Saturday, December 13, 2008

Super Power Hearing

If you dispatch for any length of time, you develop a very special super power. Your hearing and ability to "read into" the verbal messages and speech is a very superior skill that builds over experience and time. Since we don't have the opportunity to read the other person's body language like an officer responding to an event, we "hear" differently.

Recently took a 9-1-1 hang up. When I called back to confirm everything was okay, following policy of having the person on the other side of the call confirm address and telephone number, got a male on the phone who was sniffing and muttering child made a mistake (but child was already gone when asked about the child) and he didn't know the address and phone number.

His demeanor, his avoidance, his repetitiveness of "it's a mistake" set off an internal alarm that was forged over years of experience. It told me that something was off center and needed attention. So a call for service was created and officers were sent. Sent a note to the officers that something sounded hinky and they were like, "okay, we'll check it out."

Well, lo and behold, what did officers find? A domestic violence situation with the suspect male trying to hide from officers. After all, he was in violation of a restraining order and on probation. So this visit by officers meant a pair of silver bracelets were gifted to his wrists and a drive down to the county jail for booking with a future return to the state funded country club to finish his original sentence due to, , domestic violence and assault.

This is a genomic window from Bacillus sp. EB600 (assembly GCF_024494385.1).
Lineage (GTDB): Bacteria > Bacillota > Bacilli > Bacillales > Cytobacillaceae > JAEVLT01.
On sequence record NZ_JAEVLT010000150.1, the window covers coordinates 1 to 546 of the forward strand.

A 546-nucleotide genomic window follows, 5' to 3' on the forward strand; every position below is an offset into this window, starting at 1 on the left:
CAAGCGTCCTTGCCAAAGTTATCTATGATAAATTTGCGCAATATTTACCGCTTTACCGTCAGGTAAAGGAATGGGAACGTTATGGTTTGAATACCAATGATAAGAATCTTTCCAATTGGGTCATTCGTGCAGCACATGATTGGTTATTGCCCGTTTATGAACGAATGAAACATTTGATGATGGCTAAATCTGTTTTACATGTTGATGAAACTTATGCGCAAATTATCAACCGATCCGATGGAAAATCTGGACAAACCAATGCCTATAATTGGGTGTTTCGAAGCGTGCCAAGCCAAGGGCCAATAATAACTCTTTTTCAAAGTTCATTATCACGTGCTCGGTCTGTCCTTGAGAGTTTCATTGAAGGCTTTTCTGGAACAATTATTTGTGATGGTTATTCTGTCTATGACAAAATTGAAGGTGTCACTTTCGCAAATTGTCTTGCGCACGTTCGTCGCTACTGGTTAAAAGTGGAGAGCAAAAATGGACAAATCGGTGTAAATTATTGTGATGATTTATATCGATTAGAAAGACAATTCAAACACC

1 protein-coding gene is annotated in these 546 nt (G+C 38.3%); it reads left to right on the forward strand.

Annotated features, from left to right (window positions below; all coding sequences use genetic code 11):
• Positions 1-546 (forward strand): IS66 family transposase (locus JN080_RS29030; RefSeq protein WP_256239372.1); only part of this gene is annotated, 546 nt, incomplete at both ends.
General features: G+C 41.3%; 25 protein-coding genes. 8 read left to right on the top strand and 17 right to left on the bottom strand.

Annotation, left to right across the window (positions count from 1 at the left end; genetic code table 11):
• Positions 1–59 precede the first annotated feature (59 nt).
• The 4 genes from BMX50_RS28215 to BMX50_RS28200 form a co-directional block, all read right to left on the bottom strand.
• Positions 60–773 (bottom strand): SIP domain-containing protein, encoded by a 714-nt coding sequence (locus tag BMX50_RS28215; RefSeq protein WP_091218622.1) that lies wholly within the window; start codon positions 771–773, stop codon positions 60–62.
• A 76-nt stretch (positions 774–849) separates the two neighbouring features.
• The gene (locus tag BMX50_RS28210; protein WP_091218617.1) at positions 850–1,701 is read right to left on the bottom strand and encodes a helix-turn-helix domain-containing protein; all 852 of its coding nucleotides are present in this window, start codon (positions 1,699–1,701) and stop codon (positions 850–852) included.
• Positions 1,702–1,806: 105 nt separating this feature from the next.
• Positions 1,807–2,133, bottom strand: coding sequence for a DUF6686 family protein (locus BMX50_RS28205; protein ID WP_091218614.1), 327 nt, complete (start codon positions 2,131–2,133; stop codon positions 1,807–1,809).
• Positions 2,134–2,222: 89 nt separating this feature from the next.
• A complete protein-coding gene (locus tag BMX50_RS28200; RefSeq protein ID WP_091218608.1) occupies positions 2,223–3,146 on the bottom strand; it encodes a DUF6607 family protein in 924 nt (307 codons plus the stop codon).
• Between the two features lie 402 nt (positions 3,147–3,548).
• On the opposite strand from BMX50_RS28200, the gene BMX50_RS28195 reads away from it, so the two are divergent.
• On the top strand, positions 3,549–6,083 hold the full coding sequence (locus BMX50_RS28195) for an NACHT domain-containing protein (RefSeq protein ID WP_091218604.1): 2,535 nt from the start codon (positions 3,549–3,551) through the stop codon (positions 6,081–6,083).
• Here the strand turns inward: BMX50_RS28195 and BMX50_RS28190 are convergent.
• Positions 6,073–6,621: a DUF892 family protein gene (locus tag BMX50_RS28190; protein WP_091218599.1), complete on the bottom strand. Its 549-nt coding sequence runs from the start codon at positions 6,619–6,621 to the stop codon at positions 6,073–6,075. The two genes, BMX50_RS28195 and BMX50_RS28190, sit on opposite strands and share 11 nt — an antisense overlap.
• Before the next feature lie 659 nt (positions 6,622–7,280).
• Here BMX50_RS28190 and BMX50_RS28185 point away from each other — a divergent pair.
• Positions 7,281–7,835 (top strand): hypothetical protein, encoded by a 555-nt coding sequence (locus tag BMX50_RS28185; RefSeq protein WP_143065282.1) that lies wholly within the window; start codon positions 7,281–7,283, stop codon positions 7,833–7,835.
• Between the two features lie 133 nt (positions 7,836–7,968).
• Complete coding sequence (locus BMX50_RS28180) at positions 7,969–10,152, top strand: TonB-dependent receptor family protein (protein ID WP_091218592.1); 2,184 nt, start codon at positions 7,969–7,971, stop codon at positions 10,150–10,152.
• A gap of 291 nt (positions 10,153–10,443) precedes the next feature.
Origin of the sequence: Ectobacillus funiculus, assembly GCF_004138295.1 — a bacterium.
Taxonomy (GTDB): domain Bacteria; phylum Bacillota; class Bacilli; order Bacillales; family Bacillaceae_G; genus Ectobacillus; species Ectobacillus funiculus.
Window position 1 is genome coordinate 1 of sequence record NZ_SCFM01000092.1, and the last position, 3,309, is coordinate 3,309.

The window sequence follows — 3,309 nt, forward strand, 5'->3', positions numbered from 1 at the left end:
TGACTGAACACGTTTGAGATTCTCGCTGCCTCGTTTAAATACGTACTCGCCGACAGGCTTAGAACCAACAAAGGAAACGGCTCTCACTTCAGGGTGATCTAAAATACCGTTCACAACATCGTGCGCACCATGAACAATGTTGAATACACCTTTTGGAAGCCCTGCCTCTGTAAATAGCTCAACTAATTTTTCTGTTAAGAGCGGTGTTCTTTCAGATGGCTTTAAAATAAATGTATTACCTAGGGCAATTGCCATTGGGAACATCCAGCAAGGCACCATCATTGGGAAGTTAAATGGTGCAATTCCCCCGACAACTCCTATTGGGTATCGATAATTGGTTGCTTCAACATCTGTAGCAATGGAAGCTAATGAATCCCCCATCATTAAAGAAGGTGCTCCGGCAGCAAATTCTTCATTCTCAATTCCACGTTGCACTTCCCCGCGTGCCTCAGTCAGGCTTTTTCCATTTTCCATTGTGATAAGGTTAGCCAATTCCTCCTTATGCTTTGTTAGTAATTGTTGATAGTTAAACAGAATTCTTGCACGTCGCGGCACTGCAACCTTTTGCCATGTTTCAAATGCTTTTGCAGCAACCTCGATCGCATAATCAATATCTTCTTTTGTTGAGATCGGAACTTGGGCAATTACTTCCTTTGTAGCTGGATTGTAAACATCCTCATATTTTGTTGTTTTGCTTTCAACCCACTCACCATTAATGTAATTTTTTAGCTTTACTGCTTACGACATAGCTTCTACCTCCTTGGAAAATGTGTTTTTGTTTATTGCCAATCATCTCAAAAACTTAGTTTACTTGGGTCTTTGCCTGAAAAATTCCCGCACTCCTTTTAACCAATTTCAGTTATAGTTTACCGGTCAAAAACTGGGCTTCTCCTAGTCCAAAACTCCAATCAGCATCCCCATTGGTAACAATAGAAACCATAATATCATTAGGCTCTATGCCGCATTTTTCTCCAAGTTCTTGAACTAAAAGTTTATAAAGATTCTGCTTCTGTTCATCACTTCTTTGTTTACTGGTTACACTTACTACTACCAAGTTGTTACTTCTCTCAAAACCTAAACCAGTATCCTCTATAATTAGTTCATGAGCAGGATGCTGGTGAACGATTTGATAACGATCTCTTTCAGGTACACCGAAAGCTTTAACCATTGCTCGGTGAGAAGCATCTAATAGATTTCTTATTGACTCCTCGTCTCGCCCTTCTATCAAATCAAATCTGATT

The officers were very good about not shrugging off my gut reaction to the call. They took me serious and it paid off. Now, the only problem is, how does a dispatcher explain this super power and ability in an articulate and accurate manner in an easy to understand format for court?


Paige said...

This is so true. I have had several of these calls before. You can always tell weather it is a child (young or older) or an adult if there is something truly wrong. We have so many callers that will hang up, which is a sure sign or something being wrong. We do not get many calls where I live but I have learned to already have this special listening advice =)

Liz said...

That is so true! Happens often enough and it is certainly hard to explain that "sixth sense." We usually just add the comment "calltaker requesting check welfare" at the end of the call following a few details as to why and they just seem to get it.

Anonymous said...

My daughter hated my ears when she was growing up.. I could hear all her friends in the background of the phone... She was busted often!! So much so she just started telling her friends.. DONT TALK IM CALLING MOM! hahah..

JKR said...

Great blog!

"how does a dispatcher explain this super power and ability in an articulate and accurate manner in an easy to understand format for court?" you say.

Easy. Any time a 911 hangup is received in dispatch, it indicates that someone is in need of emergency assistance. That alone establishes a reason for police to be there...

In an effort to conserve precious resources, it is common practice to call back on hangups and speak with a responsible patry to determine whether or not an emergency exists. In your case, you spoke to a male who was sniffing, muttering, and didn't know the address and phone number. Based on the circumstances, you felt the caller's behavior was not sufficient to quell your belief that assistance was necessary, at which time you decided to go ahead and send police to go check on his welfare.

It's not a matter of articulating why police were sent, it's a matter of articulating why they were not sent if they don't respond to a 911 call and something bad happens. Anyone in a position to face that liability knows you definitely did right.

IOW, "When in doubt, send 'em out"